Race riot provisions backed
BY RANDY KREHBIEL World Staff Writer
Oct 16, 2001
1/20/13 at 8:32 AM
Tulsa's chamber of commerce endorses some parts of the legislation.
The Metropolitan Tulsa Chamber of Commerce Executive Board on Monday officially
endorsed elements of legislation that addresses the city's 1921 race riot.
The legislation, passed last spring, called for economic considerations for
Tulsa's predominantly black near north side as compensation for the riot.
It also reversed the findings of a 1921 grand jury by essentially absolving blacks
of all blame for the conflagration that destroyed most of the city's black business
and residential areas and caused at least 38 deaths and probably more, historians
On Monday, the chamber's board of directors unanimously approved a recommendation
from the executive committee to facilitate implementation of three provisions of the
legislation: the memorial design committee, a
Greenwood Redevelopment Authority and a scholarship trust fund.
Monday's resolution also called for the chamber to lead an effort to ensure the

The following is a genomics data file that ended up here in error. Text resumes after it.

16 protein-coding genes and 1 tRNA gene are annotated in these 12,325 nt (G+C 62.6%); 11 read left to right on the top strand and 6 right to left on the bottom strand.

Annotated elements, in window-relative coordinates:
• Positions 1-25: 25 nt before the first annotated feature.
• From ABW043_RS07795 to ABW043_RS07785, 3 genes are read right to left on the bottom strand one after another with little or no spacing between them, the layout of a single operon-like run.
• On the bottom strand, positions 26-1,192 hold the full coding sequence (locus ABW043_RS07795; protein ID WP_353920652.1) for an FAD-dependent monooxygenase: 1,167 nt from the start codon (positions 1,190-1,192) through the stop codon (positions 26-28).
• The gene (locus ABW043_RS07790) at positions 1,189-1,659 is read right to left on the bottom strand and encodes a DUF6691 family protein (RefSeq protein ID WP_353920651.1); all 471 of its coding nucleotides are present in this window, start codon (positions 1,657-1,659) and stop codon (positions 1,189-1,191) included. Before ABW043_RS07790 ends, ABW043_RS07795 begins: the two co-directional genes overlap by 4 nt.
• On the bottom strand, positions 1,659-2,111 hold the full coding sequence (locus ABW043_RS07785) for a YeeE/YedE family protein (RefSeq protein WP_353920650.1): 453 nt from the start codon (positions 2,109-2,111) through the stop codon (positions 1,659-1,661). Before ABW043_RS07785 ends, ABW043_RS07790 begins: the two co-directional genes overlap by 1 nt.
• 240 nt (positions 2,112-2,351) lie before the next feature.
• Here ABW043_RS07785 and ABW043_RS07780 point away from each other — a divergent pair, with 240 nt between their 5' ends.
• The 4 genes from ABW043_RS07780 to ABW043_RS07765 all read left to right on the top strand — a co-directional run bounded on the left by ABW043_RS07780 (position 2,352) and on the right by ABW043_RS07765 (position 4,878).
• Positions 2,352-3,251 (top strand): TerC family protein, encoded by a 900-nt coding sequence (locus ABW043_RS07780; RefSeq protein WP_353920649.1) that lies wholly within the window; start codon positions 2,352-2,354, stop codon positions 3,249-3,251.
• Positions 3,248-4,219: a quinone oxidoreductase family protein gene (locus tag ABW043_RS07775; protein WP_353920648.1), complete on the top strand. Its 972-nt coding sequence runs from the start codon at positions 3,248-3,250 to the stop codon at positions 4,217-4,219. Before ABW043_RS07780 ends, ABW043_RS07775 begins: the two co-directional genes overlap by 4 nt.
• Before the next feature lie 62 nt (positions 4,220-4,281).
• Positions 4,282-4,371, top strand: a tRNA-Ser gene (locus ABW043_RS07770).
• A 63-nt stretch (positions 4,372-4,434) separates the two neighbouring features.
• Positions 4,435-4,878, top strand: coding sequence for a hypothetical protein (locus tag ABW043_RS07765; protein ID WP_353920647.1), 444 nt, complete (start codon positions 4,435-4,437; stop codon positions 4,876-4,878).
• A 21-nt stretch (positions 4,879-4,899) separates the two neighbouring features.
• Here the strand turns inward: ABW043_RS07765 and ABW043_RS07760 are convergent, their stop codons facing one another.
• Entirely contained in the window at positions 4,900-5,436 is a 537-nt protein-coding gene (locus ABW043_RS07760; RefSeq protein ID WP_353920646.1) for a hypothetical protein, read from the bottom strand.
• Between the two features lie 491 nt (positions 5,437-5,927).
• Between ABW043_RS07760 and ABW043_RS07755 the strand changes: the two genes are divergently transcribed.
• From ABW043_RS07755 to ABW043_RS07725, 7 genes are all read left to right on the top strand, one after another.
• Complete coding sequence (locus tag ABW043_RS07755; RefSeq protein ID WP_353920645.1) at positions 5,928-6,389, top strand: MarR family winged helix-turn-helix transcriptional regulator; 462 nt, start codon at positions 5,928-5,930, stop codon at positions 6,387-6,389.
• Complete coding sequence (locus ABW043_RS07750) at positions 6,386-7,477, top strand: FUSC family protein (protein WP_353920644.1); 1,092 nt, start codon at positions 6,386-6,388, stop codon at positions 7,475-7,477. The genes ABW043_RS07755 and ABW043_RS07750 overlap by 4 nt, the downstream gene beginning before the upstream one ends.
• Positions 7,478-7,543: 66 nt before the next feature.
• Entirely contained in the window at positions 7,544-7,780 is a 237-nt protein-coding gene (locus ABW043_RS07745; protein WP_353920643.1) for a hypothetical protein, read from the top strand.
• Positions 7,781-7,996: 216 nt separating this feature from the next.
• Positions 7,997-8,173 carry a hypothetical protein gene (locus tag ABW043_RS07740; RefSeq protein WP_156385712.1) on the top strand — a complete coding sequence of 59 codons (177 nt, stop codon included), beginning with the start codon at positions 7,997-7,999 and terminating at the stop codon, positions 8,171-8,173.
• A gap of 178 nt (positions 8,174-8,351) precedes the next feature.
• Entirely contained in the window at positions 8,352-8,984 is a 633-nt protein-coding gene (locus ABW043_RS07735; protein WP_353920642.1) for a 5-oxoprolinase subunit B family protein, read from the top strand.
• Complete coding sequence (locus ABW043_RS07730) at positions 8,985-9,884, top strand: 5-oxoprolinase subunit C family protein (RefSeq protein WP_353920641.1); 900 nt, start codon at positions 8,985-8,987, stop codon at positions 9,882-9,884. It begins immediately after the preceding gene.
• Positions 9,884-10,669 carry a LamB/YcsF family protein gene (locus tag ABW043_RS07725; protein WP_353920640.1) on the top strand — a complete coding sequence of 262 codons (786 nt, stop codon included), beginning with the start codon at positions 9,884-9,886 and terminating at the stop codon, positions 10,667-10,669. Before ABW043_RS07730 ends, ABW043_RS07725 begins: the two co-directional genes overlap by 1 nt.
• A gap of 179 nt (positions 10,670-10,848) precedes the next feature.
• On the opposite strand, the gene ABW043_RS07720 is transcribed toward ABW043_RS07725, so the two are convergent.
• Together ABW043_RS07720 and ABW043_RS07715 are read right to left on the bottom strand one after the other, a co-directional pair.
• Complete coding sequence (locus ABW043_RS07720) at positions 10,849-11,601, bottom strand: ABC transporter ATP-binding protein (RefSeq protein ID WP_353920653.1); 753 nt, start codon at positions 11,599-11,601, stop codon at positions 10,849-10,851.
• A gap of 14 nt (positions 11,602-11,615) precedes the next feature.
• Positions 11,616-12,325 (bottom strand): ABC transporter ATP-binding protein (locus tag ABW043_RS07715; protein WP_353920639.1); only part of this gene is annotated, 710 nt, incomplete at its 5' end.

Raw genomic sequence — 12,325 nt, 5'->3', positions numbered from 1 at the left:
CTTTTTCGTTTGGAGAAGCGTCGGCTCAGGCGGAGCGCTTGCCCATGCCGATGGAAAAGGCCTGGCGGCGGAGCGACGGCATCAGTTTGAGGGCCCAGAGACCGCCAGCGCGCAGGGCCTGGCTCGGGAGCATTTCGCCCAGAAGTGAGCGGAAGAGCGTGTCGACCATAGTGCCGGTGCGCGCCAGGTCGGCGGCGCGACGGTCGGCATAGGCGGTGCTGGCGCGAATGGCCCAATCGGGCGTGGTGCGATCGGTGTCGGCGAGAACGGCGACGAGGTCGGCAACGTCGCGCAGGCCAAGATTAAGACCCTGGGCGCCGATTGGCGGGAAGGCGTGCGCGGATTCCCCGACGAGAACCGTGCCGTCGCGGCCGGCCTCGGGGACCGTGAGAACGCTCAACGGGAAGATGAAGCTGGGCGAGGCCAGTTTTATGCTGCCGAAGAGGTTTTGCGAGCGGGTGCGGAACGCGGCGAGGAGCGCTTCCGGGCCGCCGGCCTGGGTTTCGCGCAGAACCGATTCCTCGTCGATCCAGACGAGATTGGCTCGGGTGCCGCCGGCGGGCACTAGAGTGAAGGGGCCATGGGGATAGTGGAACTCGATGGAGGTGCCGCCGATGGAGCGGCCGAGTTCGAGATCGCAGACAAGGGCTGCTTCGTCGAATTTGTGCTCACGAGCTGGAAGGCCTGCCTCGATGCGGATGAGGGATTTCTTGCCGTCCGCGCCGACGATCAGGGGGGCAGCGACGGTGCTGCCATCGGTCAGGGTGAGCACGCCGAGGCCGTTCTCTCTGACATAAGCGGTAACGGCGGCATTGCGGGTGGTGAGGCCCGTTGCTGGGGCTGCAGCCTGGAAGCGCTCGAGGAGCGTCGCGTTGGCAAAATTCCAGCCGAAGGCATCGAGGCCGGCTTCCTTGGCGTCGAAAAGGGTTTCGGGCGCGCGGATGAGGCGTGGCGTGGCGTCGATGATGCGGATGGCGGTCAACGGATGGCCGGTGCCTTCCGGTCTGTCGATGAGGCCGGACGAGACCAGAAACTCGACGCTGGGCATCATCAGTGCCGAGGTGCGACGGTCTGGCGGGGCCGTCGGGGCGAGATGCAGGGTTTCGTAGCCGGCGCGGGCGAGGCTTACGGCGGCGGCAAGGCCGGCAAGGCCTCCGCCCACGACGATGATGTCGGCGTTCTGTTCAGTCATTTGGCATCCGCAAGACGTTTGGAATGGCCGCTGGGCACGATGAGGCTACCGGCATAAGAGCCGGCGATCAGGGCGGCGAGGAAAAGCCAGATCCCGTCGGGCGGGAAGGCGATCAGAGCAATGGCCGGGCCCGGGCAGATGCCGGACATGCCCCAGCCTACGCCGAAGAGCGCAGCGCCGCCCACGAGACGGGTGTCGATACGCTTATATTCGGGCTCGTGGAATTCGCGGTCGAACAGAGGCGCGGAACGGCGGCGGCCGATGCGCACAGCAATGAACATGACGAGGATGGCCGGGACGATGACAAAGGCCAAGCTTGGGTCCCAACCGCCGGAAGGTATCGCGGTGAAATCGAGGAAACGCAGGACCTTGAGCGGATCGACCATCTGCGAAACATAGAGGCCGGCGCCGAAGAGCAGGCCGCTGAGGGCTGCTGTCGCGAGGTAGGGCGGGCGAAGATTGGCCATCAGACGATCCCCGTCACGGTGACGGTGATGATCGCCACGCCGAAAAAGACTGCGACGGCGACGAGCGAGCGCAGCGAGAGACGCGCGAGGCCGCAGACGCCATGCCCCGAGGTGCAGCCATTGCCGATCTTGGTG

Tulsa riot is included in Oklahoma history curricula and to monitor progress of the
Chamber Chairman John Gaberino said the group should not be the driving force
behind the initiatives but should lend its support to them.
"On the matter of the memorial, for instance, we're not going to try to tell
anyone where it should be or how much it should cost," said Gaberino.
The Legislature established a committee to find a location for a riot memorial and
initiate a design competition. Chairman Julius Pegues said last week the committee was
nearing a decision on a site.
The resolution said the chamber should be involved by "participating on the
committee, advocating for allocation of public funds and supporting efforts to raise
Monday's action did not address a more controversial issue, individual
compensation. More than 100 survivors of the riot have been identified by a state commission that they receive
ages. Black legislators initiated a fund for that purpose after Gaberino told them
last spring that he planned to press for a resolution of the reparations question.
More recently, however, Gaberino has said individual compensation is not something
with which the chamber should involve itself.
Randy Krehbiel, World staff writer, can be reached at 581-8365 or via e-mail at